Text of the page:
The Science Of Hearing Aids

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You probably know what hearing aids look like, and you likely know that wearing one may significantly improve your quality of life if you have hearing loss. But do you know how hearing aids really work? The answer isn’t overly complicated. Once you understand, you’ll see how a hearing aid can truly make a difference for you and your loved ones.

How do hearing aids work?
Every hearing aid has four components: a microphone, an amplifier, a speaker/receiver and a battery. The microphone receives sound waves and converts them to electrical signals or digital code, depending on the hearing aid type. The amplifier increases the power of the electrical signals or code and sends the message to the ear via the speaker. The battery powers the entire process.

Why hearing loss occurs?
Hearing loss occurs when the body’s auditory system does not function properly. While there are many types of hearing loss, sensorineural hearing loss is the most common and is often caused by aging or an injury resulting from noise exposure or certain medicines. As a result, a portion of the 15,000 hair cells found in the inner ear are damaged or destroyed. Hair cells cannot regenerate or repair themselves, so once the damage occurs, it’s irreversible and may result in hearing loss, especially for softer sounds.

How do hearing aids help?
A hearing aid amplifies sound waves to overcome the loss of hearing sensitivity caused by damaged hair cells. By amplifying the signal so a larger vibration occurs, the hair cells can receive the information more accurately and pass the signal along to the brain for interpretation.

Depending on the severity of hearing loss, a hearing aid can significantly improve hearing for many people. They do so much more than simply make sounds louder. True, wearing a hearing aid may help you hear the sound from a television or the doorbell more clearly. But hearing aids also help you understand speech better. You can be a more active participant in conversations, especially in noisy environments, and you won’t become as tired simply trying to carry on a conversation.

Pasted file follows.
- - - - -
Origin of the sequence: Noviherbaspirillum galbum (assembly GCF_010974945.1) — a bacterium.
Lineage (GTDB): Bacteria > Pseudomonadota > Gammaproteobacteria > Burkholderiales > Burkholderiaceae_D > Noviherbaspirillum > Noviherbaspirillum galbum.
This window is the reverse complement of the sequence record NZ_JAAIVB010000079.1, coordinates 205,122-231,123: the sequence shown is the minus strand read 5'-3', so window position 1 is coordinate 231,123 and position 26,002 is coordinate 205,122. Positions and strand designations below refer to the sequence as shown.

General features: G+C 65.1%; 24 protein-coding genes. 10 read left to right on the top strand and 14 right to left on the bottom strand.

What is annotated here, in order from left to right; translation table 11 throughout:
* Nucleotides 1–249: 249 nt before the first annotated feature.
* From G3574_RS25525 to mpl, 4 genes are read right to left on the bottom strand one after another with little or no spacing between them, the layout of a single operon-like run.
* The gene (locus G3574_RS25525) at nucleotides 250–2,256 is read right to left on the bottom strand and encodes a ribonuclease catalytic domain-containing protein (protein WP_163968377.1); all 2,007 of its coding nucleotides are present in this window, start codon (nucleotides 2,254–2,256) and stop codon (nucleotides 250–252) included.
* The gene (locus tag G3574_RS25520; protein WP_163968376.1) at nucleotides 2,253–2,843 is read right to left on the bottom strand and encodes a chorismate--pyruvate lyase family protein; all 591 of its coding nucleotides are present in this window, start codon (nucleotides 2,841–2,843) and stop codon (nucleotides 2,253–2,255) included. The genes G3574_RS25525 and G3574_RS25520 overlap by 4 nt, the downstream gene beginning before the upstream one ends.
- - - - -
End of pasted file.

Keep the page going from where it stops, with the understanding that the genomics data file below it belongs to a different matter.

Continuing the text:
Analog vs. digital hearing aids
For many years, analog hearing aids were the standard. These devices converted sound waves to electrical signals. Today, digital devices make up the majority of the hearing aid market. These devices convert sound waves to numerical codes, much like a computer uses binary code. While both types amplify sound, digital devices improve the overall sound quality for a better listening experience. Technological advances mean there’s minimal feedback, conversations in crowded restaurants are clearer, and you can stream audio to your hearing aids through iOS and Android phones. Additional accessories allow you to listen to TV audio in stereo, make hands-free calls from landline phones and much more.

Ready to learn how a hearing aid can improve your quality of life? Consult a hearing care professional to help determine if a hearing aid is right for you or someone you love.

References:

https://www.nidcd.nih.gov/health/hearing-aids#:~:text=The%20hearing%20aid%20receives%20sound,the%20ear%20through%20a%20speaker.

https://www.hopkinsmedicine.org/health/conditions-and-diseases/hearing-loss/how-do-hearing-aids-work

https://www.noisyplanet.nidcd.nih.gov/have-you-heard/new-hair-cells-need-to-stand-in-formation-to-reverse-hearing-loss#:~:text=Hearing%20is%20an%20amazing%20process,top%20of%20each%20hair%20cell.

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